"For Rent" signs in downtown Manhattan?!

There's a For Rent sign on a window in a brownstone building near where I live here in Chelsea. 

A For Rent sign! I've lived in New York City for just about 17 years, and not until this recession have I seen landlords posting signs for available apartments. 

I remember a year ago almost to the month, on a walk in the West Village, I saw a For Rent sign in the window of a studio apartment on Jones Street. I almost had to lie down from the shock. The West Village is a neighborhood a lot of people dream of living in but know they could never afford, and certainly not without paying a 15% broker's fee for the privilege of renting 200 square feet with one window and a half fridge, at street level, where you can hear weekend revelers' drunken hoots and smell their cigarette smoke as they pace outside and talk on their cellphones. And here was a modest sign, purchased at the local hardware store, the details handwritten with a black marker, wondering if anyone out there would want to live in this apartment on Jones Street. Wow.

A year later, it seems conditions are still amazingly rosy for renters. (The Times recently asked, "2010: The Year of the Renter?") I took the above photo in Chelsea, but not just any part of Chelsea—this For Rent sign was posted at W. 22nd Street, between 7th and 8th. There are two subway stations around either corner, restaurants like crazy, the beautiful park and bike path at the Hudson River just a couple of avenues over, and easy access to fun neighborhoods north, south, and east. 

I remember a few months ago seeing a For Rent sign in the East 20s and then, maybe a month ago, spotting one on a lovely building on 22nd between 9th and 10th, one of the most gorgeous blocks in Chelsea. And even more recently, I saw one on East 18th. And last night, there was this one on East 9th, between 2nd and 3rd, a prime East Village block.

It's incredible to think that the people who do rent these places might have found them by simply strolling by one day and seeing the sign. No Craigslist, no high-pressure brokers, no fee. How civilized. How unlike the classic New York rental experience. 

Now, maybe all of these apartments are utter crap, and that's why they have to offer themselves so humbly. But I doubt it. New York is a competitive place, and the rental market and its players do not know the meaning of modesty. 

Sometime ago, I went to see a studio in the West Village, and the broker explained to me that her parents owned the building and she just wanted to find someone who would be good to the place and that she was charging less than market rate because her parents had taught her not to be greedy. She played the morality card, and I was completely won over. I wanted to do right by her parents too. The tub in this apartment, however, was badly in need of resurfacing; the enamel was worn away to the gray metal underneath, and the paint that had been applied it over was peeling off in big, mildewy chunks. I asked her about it.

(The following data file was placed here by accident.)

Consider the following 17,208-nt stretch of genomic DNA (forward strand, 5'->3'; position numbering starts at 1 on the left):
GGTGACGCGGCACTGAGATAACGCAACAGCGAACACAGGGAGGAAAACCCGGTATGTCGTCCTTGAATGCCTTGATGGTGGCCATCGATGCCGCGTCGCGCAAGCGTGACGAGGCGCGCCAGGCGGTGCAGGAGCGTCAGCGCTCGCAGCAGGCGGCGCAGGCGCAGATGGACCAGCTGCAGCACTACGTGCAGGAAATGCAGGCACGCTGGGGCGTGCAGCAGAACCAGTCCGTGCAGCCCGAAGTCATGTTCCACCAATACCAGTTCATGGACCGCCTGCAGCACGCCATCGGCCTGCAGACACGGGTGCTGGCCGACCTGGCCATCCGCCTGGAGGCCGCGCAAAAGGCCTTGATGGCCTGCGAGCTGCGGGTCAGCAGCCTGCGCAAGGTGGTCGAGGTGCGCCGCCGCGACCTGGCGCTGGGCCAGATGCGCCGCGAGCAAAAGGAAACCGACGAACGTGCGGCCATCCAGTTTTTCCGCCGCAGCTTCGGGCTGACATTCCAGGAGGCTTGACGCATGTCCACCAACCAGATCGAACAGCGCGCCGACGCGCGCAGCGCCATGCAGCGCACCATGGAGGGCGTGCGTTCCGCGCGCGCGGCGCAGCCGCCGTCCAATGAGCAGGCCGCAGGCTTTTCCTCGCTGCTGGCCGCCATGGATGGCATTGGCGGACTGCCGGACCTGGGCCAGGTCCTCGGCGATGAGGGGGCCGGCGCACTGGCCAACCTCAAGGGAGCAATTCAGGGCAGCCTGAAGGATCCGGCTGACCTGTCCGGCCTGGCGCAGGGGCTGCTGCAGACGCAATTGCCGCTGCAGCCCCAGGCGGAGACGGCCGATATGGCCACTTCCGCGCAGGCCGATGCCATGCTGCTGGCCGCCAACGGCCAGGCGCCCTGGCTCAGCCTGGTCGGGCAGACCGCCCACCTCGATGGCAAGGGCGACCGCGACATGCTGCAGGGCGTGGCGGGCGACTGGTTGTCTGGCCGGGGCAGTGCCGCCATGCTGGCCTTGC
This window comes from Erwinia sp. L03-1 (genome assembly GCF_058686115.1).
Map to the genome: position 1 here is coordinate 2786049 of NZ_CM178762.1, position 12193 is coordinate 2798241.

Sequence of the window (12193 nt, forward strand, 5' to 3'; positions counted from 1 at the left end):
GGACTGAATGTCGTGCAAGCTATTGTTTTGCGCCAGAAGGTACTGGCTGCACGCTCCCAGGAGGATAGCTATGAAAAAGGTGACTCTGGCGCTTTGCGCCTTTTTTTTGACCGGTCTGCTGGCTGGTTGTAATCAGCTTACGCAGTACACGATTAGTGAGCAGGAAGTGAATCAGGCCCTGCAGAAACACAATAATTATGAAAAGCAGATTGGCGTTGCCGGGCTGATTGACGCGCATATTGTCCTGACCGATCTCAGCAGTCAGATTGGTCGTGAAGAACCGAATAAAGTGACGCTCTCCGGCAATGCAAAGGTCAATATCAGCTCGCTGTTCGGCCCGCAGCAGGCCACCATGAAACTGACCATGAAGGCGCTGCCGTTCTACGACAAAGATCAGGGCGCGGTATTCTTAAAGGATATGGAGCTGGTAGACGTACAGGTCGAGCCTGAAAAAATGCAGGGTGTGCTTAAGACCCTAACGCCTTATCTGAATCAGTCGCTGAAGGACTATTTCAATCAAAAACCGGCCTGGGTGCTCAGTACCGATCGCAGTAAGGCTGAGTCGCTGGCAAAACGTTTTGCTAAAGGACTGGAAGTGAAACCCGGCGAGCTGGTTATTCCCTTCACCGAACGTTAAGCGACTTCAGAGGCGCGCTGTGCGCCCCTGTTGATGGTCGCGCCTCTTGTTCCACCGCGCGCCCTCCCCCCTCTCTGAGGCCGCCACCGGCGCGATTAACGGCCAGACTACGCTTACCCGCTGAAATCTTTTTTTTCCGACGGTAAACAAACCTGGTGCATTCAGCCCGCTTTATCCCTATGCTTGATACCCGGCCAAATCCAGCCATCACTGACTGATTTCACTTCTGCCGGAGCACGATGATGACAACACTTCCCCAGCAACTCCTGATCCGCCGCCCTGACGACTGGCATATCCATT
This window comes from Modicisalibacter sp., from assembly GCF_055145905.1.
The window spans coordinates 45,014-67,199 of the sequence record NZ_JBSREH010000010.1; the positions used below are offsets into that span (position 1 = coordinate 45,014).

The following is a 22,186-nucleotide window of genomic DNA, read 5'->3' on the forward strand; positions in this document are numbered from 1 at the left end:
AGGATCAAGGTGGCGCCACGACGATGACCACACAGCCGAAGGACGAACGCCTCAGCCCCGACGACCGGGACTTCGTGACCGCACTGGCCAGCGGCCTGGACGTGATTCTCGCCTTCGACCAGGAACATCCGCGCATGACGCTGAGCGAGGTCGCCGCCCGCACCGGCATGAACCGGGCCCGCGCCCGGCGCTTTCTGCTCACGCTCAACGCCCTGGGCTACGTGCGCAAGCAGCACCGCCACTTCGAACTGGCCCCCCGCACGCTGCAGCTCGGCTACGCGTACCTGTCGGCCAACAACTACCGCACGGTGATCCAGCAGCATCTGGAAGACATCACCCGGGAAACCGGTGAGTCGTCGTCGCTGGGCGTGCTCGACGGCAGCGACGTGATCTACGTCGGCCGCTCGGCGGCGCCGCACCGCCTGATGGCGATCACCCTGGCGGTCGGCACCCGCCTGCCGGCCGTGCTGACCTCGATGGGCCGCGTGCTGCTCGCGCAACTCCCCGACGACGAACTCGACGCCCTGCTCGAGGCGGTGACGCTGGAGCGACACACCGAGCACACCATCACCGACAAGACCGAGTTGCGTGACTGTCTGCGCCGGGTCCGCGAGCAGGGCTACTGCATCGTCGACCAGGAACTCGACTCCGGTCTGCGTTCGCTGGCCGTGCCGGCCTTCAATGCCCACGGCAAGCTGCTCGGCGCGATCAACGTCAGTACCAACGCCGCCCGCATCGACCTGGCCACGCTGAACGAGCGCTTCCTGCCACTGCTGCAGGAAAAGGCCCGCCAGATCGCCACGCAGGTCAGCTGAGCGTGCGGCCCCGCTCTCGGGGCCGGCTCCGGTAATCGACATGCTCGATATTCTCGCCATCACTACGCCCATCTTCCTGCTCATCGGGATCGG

"The tub is clean," she snapped. "If you're a neat freak, I can buy you a nice mat, but the tub is fine." If I'm a "neat freak." I wonder if her parents taught her to be an ass. Nah, I think that quality came from her.

Why do I have this photo? Because I rented the place. I did. And I paid a fee too. I paid a fee to that unpleasant broker. If you've rented an apartment here, you know how stressful it can be. Often, you have to make a decision on the spot, even though you've spent only 11 minutes in the place. I had seen a lot of apartments, and this was this the nicest of the lot. So I took it.

And while there was nothing I could do about the tub (I researched it, and it would have cost too much money and exposure to toxic fumes to do myself), I did go ahead and make the bathroom floor—which was also in a sad state—much nicer.


 And after an investment of about 28 bucks and maybe an hour and a half:

Looking back, I should not have rented from a broker like that—her impatient dismissiveness about the tub was a sign of other not-fun qualities that I discovered only later—and definitely won't ever again. You'd think I would have known better after all my years here and so many rental experiences. But that's New York real estate for you—keeps reminding you that you'll never totally know what to expect from it.